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Old 22-06-18, 04:39 PM   #21
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Originally Posted by martinpaff View Post
Thanks Chaps.

I really do understand the "space" issue, and I don't have unlimited space, which is why I have had to make room for this.

On the other hand... ...if you have a single garage then you have more than enough space for an oil engine.

TBH, it's much more about transport than storage. This thing weighs about 1.5 tons; my lightest oil engine is the little Crossley JJ, and I'll bet there's still at least 1/2 ton, probably more. You have to be able to move it around at home, load it onto your trailer, tow it (legally, preferably!), and show it. For those who like to turn up at rallies with a giant caravan plus all accessories, this is most inconvenient!

...and then there's operating the thing. If you are accustomed to a Lister/Petter/Wolseley, then it's quite a leap to hot bulb engines. You can't just fuel it, start it, and walk away - they require babysitting. It is not rocket science, but they are a bit more tricky than the average spark ignition engine. I had to learn the hard way, and I'm definitely no expert even now.

Finally, there's showing the thing - you have to do it for your own pleasure! As has been said on here a number of times before, the vast majority of shows are not interested in the amount of trouble involved in bringing a big old lump; you get the same thanks and commemorative mug as you would if you had taken your Wolseley WD2! This is the (at least one) reason why the bigger and more exotic engines appear less frequently than they used to - and I completely understand. There will (no doubt) come a time when I can't be bothered to haul heavy stuff, and then I will be showing a little Appletop everywhere...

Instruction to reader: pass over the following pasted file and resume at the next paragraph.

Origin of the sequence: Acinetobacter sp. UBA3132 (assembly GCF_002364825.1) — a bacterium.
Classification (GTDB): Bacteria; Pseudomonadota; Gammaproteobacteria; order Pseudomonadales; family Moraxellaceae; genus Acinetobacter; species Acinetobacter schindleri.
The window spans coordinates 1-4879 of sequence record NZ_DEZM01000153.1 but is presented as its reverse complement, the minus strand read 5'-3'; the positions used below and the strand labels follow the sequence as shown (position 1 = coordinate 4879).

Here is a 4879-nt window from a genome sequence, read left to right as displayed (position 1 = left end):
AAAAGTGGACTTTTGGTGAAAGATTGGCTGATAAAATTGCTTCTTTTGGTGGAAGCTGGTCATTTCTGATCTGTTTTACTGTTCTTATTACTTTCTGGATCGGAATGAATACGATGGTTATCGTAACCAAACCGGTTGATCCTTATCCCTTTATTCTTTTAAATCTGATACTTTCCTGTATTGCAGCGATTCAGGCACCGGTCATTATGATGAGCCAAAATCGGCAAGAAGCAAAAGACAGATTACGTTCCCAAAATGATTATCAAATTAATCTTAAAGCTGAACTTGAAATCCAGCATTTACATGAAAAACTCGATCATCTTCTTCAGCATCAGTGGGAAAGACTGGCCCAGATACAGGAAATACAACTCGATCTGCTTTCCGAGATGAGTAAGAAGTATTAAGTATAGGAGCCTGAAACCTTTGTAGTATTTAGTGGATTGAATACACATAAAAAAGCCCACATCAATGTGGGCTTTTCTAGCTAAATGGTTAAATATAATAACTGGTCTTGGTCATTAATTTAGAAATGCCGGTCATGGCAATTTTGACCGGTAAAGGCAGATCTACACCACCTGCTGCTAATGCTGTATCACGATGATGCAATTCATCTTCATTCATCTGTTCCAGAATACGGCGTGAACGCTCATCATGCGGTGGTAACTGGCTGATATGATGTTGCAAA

Martin, that is a really informative post for me.

There are bound to be others like myself who had not heard the term "Stationary Engine" until a couple of years ago (I had seen them at shows for a few years before that) who would appreciate that sort of information.

Would it be worth putting a modified version in the FAQ section?, it may help folks new to the hobby when deciding what to buy knowing what's involved with the various types and sizes available.

You may laugh, but when I first started looking for an engine I didn't realise a Villiers Mk10 could be carried by hand and transported in a car boot , I thought all engines needed wheeled trolleys and trailers to transport them.

If you can't fix it with a hammer, it's an electrical problem.
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Old 22-06-18, 06:05 PM   #22
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Originally Posted by Robotstar5 View Post
Martin, that is a really informative post for me.

Same here Stuart, Martin puts it across far better then I could have done I'm afraid.
I'm going to have to rethink where I go with engines, probably this year
I have no storage at home at all, moving home is not happening either, sadly.
I rely on my rented storage unit for all things engine, and on my little van to move them about. I'm all out of space, actually I should have stopped buying while back, as now I cant get in the unit to work without getting engines etc out, which make working on them weather dependant. A change of vehicle is on the cards for one reason or another as well. Unless something very unexpected happens I could well find my self with no option but to show engines I can pick up and put in the back of a hatchback


PS: Sorry for dragging it off topic Martin, but your post has set the wheels into motion.
Wolseley WD 8, Stuart Turner P5, Maytag 92, Kubota KND3, Maytag 72.
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